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Category:    Home > Reviews > Fantasy > Literature > Musical > Comedy > Children > The Wizard Of Oz 4K (1939/MGM/Warner 4K Ultra HD Blu-ray w/Blu-ray)

The Wizard Of Oz 4K (1939/MGM/Warner 4K Ultra HD Blu-ray w/Blu-ray)

4K Ultra HD Picture: A- 1080p Picture: B- Sound: B- Extras: B* Film: B+

If you have been a fan of the original 1939 Wizard Of Oz in the last 10 years, you have been treated to some great releases of the film. Ten years ago for its 70th Anniversary, it finally arrived on Blu-ray based on the totally restored three-strip Technicolor version that was released around the 60th Anniversary and that batch of prints remains some of the best photochemical 35mm prints issued in the last 45 years, even if you include the best digital projection of any film made. Those prints have become valuable in the six-figure range if you can get one.

Then having spent the money for 8K scans of all three strips of that priceless camera negative, Warner created a 3D version when we had the big series of 3D discs and 3D movies hitting theaters. We reviewed that version and the new 2D version at this link for its 75th Anniversary:


In both cases, there were box sets and regular releases.

Now, it is the 80th Anniversary of the film and we are now in the 4K era of Ultra High Definition TV and discs, so Warner has issued the film in a stunning 4K edition and whereas I felt the 2D version on the 3D disc allowed you to see the color and money on the screen like never before, this new 4K edition does so in an even richer, more profound way and is easily the definitive way to see the film, unless you have one of those real 35mm three-strip prints I was talking about before.

The 2160p HEVC/H.265, 1.33 X 1, Dolby Vision/HDR (10; Ultra HD Premium)-enhanced Ultra High Definition image has the early part of the film still in sepia-toned black and white to suggest the dust and age of the old farmland of Kansas where Dorothy lives in 'real life' which only has so much going for it and is only so exciting. When you tint or tone a black and white film, it can look nice in the chosen color, but it cuts into the definition and depth. Though this is the most refined way you can see this early part of the film, as rich as that single color can be, you also can see some limits from that process.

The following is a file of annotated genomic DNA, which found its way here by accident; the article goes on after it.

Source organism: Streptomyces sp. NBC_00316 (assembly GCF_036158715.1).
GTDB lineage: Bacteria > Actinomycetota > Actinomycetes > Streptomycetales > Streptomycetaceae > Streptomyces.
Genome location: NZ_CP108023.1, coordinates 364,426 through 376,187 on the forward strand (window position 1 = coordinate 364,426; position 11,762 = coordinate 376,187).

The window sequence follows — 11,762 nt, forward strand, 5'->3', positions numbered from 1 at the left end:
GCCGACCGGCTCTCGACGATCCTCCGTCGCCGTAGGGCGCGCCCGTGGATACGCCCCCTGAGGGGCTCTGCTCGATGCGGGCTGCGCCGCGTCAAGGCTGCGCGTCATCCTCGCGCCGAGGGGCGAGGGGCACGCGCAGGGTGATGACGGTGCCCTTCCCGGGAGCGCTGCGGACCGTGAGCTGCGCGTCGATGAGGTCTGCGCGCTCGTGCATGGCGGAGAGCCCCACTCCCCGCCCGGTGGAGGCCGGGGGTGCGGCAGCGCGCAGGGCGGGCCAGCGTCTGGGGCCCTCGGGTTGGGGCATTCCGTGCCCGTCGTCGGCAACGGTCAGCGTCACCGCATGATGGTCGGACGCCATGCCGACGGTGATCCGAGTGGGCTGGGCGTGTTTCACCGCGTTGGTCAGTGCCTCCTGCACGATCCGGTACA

Now, when in 4K you jump from that to color (especially in 12bit Dolby Vision color), it is stunning as the film is designed to be when Dorothy arrives in Oz, but you can get the jolt here all over again since it is the transition to color is even richer and more pronounced as the depth, detail and fullness of the image remain, then the Technicolor kicks in and you will be floored all over again as if you never saw it before. It is so vivid, it looks like it was shot decades sooner than 1939, the color as definitive of 'Glorious Technicolor' as you'll find on any disc in print or ever made all the way to the Criterion Blu-ray of The Red Shoes.

Then each actor turns up in their classic rolls looking better than ever and it becomes more than just never having seen it before like this or with the best color you have ever seen it in, but like you are there, more than any previous 2D version and definitely the 3D version. More than just 3D without the glasses, it is really like being in Oz. The better your system, the better the effect. It is amazing and anyone with a serious 4K system need to get this disc.